Billings, Montana: Gateway to Yellowstone National Park
Yellowstone National Park is massive in size, and therefore, a fair amount of consideration must be given to how you will get there.
The park has five entrances: north, south, west, and two in the east.
Commercial airlines serve the following airports near Yellowstone National Park all year: Cody and Jackson, WY; Bozeman and Billings, MT, and Idaho Falls, ID. The West Yellowstone, MT airport is serviced from June to early September from Salt Lake City, UT.
Recently, the Billings Convention and Visitors Bureau flew us to Billings so that we could experienced first hand the advantages of flying into their city as the gateway to Yellowstone National Park.
Billings is Montana’s largest city, and therefore will offer baby boomer travelers a wide variety of options to stay, play, and dine.
Nicknamed the Magic City because of its rapid growth from its founding as a railroad town in 1882, the town has experienced continued growth through the years as a result of the recent Bakken Oil Formation (the largest oil discovery in U.S. history), tourism, cattle ranching, and the simple fact that Billings offers more hotel accommodations than any area within a five state region.
Besides all of that, getting to Yellowstone from Billings will take you across the world-famous Beartooth Highway which the late CBS correspondent Charles Kuralt called “the most beautiful drive in America”.
On the way to Yellowstone, you simply must drive the world-famous scenic Beartooth Highway!
Spending two nights in Billings, Montana doesn’t make us experts on all things Billings, but we did greatly enjoy our visit and look forward to sharing our experiences with you.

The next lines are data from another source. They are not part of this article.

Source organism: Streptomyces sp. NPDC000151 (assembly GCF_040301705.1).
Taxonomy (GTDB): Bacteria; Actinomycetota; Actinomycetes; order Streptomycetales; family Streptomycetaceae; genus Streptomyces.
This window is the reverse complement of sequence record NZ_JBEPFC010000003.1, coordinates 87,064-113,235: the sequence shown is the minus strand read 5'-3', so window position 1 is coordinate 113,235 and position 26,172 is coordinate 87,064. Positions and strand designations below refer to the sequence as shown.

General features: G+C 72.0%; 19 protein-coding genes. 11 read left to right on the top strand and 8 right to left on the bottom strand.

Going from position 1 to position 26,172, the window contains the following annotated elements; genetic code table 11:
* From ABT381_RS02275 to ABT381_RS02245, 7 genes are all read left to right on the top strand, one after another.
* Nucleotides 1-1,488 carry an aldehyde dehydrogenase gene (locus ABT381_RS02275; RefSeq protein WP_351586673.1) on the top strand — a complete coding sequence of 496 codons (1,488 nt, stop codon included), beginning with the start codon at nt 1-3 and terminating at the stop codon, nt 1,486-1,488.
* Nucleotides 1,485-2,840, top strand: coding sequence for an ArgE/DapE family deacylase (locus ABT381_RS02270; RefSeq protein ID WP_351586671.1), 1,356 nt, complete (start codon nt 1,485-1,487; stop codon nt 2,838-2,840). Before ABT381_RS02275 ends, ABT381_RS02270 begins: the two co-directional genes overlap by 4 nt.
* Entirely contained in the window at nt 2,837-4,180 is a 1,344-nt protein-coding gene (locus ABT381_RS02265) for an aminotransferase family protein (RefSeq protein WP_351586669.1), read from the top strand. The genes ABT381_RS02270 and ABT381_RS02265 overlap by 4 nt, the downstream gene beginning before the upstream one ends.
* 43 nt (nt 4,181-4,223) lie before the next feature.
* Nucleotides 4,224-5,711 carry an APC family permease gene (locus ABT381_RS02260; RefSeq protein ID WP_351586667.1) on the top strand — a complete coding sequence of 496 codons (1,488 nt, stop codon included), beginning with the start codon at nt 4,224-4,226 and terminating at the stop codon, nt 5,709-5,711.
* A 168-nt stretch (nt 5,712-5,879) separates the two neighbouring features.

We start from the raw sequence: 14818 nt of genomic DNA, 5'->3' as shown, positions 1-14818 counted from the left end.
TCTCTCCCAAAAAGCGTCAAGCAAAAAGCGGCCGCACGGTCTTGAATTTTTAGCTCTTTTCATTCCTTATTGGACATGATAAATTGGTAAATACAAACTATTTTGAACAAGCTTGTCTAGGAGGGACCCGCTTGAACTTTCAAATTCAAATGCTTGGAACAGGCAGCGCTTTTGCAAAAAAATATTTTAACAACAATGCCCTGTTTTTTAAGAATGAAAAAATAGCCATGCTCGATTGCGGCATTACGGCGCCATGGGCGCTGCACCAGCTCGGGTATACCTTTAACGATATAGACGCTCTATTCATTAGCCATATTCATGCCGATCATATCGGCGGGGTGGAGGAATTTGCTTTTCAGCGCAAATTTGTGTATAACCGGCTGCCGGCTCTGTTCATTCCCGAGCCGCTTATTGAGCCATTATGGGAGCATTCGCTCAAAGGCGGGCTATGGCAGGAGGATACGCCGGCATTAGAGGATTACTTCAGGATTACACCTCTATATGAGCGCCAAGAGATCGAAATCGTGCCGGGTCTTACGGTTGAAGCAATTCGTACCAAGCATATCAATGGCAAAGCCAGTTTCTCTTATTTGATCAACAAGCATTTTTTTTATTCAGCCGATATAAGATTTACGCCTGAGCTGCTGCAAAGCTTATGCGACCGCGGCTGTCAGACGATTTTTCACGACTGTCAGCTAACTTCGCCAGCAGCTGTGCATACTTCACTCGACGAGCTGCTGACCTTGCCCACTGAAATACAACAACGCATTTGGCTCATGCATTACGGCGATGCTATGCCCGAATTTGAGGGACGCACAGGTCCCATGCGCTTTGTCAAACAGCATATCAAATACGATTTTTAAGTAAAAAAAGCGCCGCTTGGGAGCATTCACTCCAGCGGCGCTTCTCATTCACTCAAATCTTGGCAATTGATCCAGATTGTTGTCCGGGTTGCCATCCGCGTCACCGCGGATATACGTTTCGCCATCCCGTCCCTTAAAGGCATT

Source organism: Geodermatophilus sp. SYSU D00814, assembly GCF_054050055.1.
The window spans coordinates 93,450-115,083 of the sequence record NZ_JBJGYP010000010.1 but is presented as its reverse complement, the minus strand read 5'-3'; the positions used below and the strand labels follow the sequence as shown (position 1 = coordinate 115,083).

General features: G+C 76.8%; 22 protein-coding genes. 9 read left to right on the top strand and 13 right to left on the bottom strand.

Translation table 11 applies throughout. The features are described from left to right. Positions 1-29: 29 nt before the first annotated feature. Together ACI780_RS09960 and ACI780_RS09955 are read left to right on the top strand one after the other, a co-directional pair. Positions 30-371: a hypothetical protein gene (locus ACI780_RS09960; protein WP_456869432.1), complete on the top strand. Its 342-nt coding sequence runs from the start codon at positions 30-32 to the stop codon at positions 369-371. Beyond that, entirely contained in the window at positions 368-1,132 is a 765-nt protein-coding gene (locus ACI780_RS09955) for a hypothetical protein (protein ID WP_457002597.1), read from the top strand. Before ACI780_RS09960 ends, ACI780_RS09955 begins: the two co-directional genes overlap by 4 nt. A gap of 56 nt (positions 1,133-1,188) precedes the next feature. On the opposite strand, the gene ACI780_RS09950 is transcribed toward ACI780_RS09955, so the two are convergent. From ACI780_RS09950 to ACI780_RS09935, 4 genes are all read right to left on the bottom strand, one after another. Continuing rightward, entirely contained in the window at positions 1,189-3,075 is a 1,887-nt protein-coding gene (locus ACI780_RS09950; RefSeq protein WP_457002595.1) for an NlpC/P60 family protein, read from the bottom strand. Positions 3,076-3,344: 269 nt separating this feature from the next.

Where to Stay in Billings, Montana
Billings has a wide variety of lodging options, but for baby boomer travelers desiring luxury accommodations, we believe the Northern Hotel to be your best bet. Located in the historic district of Billings, you will be within easy walking distance to the town’s best restaurants, boutique shopping, and local entertainment.
For our article on the Northern Hotel, CLICK HERE
Where to Eat in Billings, Montana
Here too, Billings has a lot to offer those who consider themselves foodies. As we were traveling in Montana cattle ranch country, we figured we should definitely enjoy some of the local grass-fed beef, and then we opted for a little urban contemporary Montana cuisine as well.
Here are two fabulous restaurants we found only a block from our hotel in Billing’s fun historic district:
By clicking both of these links, you’ll find our articles loaded with mouth-watering photographs, as well as a detailed description of our experiences.
What to do in Billings, Montana
We recommend that you take a half-day and visit the Little Bighorn Battlefield National Monument. For it was in these very plains, in 1886, that the Battle of Little Bighorn took place and General Custer and the men of the 7th Calvary all met their death at the hands of Sitting Bull and various other plains indian tribes.
For our article on Little Bighorn, CLICK HERE
If the Little Bighorn Battlefield National Monument doesn’t float your boat, here are some other activities recommended by our friends at the Billings Convention and Visitors Bureau.
The World-Famous Beartooth Highway
While we greatly enjoyed all that Billings has to offer, when we learned that we could also include a drive across one of America’s most famous scenic byways, we were instantly sold on making Billings our gateway to Yellowstone.